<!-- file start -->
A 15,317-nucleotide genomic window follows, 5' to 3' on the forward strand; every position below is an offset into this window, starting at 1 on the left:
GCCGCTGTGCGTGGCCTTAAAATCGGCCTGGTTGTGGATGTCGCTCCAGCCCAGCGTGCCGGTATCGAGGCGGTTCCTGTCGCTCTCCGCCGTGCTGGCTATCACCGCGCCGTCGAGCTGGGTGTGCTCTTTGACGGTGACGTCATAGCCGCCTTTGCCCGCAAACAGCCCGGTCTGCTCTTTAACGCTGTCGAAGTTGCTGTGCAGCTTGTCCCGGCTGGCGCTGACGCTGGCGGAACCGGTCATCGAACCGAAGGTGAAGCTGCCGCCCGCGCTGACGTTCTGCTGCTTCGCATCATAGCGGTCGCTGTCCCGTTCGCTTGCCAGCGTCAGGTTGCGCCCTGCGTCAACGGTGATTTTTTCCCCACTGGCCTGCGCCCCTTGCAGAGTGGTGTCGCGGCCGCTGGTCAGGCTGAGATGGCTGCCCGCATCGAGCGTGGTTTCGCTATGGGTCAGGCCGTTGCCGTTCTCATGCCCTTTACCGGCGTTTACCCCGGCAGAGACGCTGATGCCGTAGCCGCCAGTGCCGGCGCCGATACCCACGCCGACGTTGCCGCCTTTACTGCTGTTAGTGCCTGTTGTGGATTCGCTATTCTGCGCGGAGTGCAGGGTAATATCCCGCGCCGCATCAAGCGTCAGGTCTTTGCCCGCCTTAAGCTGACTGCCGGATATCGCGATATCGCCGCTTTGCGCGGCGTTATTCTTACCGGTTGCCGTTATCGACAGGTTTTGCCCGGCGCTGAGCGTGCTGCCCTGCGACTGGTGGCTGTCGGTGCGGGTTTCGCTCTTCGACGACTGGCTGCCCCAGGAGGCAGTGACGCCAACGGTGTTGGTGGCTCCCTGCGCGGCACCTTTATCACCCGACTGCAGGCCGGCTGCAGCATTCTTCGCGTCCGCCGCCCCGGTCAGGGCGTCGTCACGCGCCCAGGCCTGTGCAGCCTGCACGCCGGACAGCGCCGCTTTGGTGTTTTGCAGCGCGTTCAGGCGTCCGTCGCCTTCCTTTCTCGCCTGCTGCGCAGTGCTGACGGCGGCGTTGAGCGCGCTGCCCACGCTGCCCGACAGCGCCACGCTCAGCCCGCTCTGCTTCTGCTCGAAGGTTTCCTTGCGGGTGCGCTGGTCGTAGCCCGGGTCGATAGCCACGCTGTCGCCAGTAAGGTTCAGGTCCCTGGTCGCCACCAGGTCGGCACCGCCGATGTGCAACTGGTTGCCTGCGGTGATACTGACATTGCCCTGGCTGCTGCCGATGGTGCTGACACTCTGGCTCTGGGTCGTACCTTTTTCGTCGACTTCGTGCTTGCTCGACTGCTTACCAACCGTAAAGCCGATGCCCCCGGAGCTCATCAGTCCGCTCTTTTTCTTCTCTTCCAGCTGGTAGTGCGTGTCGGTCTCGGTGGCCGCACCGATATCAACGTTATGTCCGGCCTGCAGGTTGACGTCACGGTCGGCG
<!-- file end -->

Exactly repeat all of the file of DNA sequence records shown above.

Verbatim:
A 15,317-nucleotide genomic window follows, 5' to 3' on the forward strand; every position below is an offset into this window, starting at 1 on the left:
GCCGCTGTGCGTGGCCTTAAAATCGGCCTGGTTGTGGATGTCGCTCCAGCCCAGCGTGCCGGTATCGAGGCGGTTCCTGTCGCTCTCCGCCGTGCTGGCTATCACCGCGCCGTCGAGCTGGGTGTGCTCTTTGACGGTGACGTCATAGCCGCCTTTGCCCGCAAACAGCCCGGTCTGCTCTTTAACGCTGTCGAAGTTGCTGTGCAGCTTGTCCCGGCTGGCGCTGACGCTGGCGGAACCGGTCATCGAACCGAAGGTGAAGCTGCCGCCCGCGCTGACGTTCTGCTGCTTCGCATCATAGCGGTCGCTGTCCCGTTCGCTTGCCAGCGTCAGGTTGCGCCCTGCGTCAACGGTGATTTTTTCCCCACTGGCCTGCGCCCCTTGCAGAGTGGTGTCGCGGCCGCTGGTCAGGCTGAGATGGCTGCCCGCATCGAGCGTGGTTTCGCTATGGGTCAGGCCGTTGCCGTTCTCATGCCCTTTACCGGCGTTTACCCCGGCAGAGACGCTGATGCCGTAGCCGCCAGTGCCGGCGCCGATACCCACGCCGACGTTGCCGCCTTTACTGCTGTTAGTGCCTGTTGTGGATTCGCTATTCTGCGCGGAGTGCAGGGTAATATCCCGCGCCGCATCAAGCGTCAGGTCTTTGCCCGCCTTAAGCTGACTGCCGGATATCGCGATATCGCCGCTTTGCGCGGCGTTATTCTTACCGGTTGCCGTTATCGACAGGTTTTGCCCGGCGCTGAGCGTGCTGCCCTGCGACTGGTGGCTGTCGGTGCGGGTTTCGCTCTTCGACGACTGGCTGCCCCAGGAGGCAGTGACGCCAACGGTGTTGGTGGCTCCCTGCGCGGCACCTTTATCACCCGACTGCAGGCCGGCTGCAGCATTCTTCGCGTCCGCCGCCCCGGTCAGGGCGTCGTCACGCGCCCAGGCCTGTGCAGCCTGCACGCCGGACAGCGCCGCTTTGGTGTTTTGCAGCGCGTTCAGGCGTCCGTCGCCTTCCTTTCTCGCCTGCTGCGCAGTGCTGACGGCGGCGTTGAGCGCGCTGCCCACGCTGCCCGACAGCGCCACGCTCAGCCCGCTCTGCTTCTGCTCGAAGGTTTCCTTGCGGGTGCGCTGGTCGTAGCCCGGGTCGATAGCCACGCTGTCGCCAGTAAGGTTCAGGTCCCTGGTCGCCACCAGGTCGGCACCGCCGATGTGCAACTGGTTGCCTGCGGTGATACTGACATTGCCCTGGCTGCTGCCGATGGTGCTGACACTCTGGCTCTGGGTCGTACCTTTTTCGTCGACTTCGTGCTTGCTCGACTGCTTACCAACCGTAAAGCCGATGCCCCCGGAGCTCATCAGTCCGCTCTTTTTCTTCTCTTCCAGCTGGTAGTGCGTGTCGGTCTCGGTGGCCGCACCGATATCAACGTTATGTCCGGCCTGCAGGTTGACGTCACGGTCGGCG